Move any terracotta and stone pots along with any ornaments that are not frost proof into a shed, garage or greenhouse. If they are too large or heavy to move inside protect them with a plant fleece which is an ideal form of insulation. Raising the pots on ‘feet’ helps keep the bottom of the pot from sitting in water and prevents the compost from freezing. Moving pots closer to walls can provide some extra protection and to help make it easier use pot movers! Protect your tender plants by covering them with fleece.
There are a number of ways to help protect and encourage wildlife through the winter. Remove any leaves from your pond and place a net over it to prevent them from falling in. Cut down overgrown plants and grasses growing near the pond as plant debris that falls in will rot and emit poisonous gases which are toxic to fish.
Check carefully before raking and moving piles of leaves and other garden debris as you may disturb hedgehogs or other hibernating wildlife.
Put up new and clean existing nest boxes as many birds use them during autumn and winter for shelter. Keep your bird feeders clean and replenish regularly as birds come to rely on them during the colder months. Birds need fat and protein to help keep them warm and give them strength, Fat cakes, suet balls and seeds are perfect for all types of birds.
Don’t forget your houseplants too. Most need less water during winter, although the air is drier, plants experience a slower rate of growth during the colder months and some go completely dormant. Overwatering can lead to rot so only water once every 2 weeks, 2-3 weeks for succulents and for cacti stop watering altogether.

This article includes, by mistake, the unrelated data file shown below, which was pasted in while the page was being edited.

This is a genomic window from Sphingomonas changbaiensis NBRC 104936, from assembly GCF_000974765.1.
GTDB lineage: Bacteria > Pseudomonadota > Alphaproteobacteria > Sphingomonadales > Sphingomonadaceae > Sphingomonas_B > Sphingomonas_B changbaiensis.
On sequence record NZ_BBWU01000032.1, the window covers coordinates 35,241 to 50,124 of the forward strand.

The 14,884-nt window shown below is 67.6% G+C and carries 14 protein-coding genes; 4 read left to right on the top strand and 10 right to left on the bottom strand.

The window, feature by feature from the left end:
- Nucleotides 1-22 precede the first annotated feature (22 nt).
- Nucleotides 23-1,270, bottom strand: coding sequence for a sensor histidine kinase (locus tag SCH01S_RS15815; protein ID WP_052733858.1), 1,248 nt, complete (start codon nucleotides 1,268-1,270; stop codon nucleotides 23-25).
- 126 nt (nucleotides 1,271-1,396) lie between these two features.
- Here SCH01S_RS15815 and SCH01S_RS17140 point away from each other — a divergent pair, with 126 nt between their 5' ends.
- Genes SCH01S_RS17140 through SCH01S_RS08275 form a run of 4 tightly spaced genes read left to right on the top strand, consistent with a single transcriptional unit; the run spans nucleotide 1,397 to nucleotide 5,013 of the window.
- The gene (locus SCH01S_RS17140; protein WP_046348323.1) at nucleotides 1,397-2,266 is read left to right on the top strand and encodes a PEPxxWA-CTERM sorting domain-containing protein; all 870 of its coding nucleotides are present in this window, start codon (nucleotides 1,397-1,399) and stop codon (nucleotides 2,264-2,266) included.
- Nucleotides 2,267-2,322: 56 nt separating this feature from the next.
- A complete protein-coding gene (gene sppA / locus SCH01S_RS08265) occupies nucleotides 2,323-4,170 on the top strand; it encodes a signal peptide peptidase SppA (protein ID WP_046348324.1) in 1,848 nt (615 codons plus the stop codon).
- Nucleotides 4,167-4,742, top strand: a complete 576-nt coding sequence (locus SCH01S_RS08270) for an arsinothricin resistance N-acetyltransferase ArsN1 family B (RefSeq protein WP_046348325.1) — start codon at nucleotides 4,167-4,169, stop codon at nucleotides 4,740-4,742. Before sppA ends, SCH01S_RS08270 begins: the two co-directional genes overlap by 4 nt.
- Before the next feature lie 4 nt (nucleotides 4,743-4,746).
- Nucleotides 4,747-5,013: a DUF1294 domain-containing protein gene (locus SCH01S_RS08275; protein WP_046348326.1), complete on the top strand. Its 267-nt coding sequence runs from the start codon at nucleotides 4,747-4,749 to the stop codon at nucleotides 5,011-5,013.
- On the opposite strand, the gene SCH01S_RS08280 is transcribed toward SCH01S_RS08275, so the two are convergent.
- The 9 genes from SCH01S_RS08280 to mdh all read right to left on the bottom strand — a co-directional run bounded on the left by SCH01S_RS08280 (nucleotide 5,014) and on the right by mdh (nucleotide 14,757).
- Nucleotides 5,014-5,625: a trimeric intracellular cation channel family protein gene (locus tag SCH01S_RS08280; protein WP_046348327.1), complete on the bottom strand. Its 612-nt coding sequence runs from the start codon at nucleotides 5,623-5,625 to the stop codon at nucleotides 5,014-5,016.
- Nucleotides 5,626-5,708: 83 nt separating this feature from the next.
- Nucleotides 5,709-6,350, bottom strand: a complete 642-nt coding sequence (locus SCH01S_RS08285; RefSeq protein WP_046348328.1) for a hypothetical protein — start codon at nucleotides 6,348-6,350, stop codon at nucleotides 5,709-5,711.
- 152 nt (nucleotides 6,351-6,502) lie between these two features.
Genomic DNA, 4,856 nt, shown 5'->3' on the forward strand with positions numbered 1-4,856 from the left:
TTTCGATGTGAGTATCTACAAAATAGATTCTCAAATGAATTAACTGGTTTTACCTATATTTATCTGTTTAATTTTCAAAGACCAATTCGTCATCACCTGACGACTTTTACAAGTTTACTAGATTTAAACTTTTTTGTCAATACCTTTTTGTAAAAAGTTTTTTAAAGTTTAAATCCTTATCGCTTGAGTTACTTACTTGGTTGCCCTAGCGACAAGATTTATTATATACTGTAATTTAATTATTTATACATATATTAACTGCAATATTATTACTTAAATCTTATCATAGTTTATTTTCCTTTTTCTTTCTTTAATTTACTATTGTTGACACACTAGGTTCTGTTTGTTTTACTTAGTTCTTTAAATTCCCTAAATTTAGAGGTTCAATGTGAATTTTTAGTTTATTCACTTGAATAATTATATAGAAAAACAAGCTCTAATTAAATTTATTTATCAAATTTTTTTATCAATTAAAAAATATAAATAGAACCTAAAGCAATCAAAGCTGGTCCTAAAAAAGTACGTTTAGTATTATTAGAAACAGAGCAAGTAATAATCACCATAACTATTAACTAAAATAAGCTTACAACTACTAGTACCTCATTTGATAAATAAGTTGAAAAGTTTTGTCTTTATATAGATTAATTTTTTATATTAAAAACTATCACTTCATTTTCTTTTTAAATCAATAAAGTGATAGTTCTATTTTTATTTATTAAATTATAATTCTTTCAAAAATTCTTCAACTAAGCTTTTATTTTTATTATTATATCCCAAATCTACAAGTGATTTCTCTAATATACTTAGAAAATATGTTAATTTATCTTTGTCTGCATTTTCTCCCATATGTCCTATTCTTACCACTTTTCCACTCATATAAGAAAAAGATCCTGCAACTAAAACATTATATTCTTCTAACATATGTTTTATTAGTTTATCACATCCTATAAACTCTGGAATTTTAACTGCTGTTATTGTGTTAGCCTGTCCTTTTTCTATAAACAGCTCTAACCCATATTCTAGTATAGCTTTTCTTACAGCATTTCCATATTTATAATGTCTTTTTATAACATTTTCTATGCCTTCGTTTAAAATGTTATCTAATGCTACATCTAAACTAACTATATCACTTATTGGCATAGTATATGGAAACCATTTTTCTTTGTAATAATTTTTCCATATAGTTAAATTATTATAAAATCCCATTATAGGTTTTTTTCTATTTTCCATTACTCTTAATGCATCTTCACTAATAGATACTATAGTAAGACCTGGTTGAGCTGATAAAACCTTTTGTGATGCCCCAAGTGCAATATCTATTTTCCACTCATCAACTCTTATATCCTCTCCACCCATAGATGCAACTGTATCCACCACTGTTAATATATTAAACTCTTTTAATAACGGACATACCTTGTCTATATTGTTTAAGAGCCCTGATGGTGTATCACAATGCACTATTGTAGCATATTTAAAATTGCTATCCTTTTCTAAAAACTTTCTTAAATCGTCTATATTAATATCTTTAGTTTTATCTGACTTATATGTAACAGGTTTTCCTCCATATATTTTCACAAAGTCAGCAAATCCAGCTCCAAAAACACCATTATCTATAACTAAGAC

For winter flowering bulbs such as Hyacinths and ‘Paper white’ daffodils these can be put in a dark place to encourage growth. When they have grown up to 2.5cm bring them into a light, cool room or frost free greenhouse to grow on. When the flower buds appear they are ready to bring into warmer rooms for a wonderful seasonal display.
Plant Amaryllis bulbs this month and keep them in a warm place to ‘force’ indoors ready for flowering in time for Christmas.
The Keep it Local Christmas Craft Fair will be held at Coolings The Gardener’s Garden Centre on the 3rd – 5th December (10am – 4pm). The Farmers Market is at Coolings on every fourth Saturday of the month. You will find stalls selling fresh locally sourced produce including bread, meat, fish, cakes and much more!
A local new cheese stall is now visiting Coolings Wych Cross every Tuesday from 2nd November from 10am – 4pm selling a wide selection of local cheese and other goodies.
See our What’s On page for full details of our upcoming events.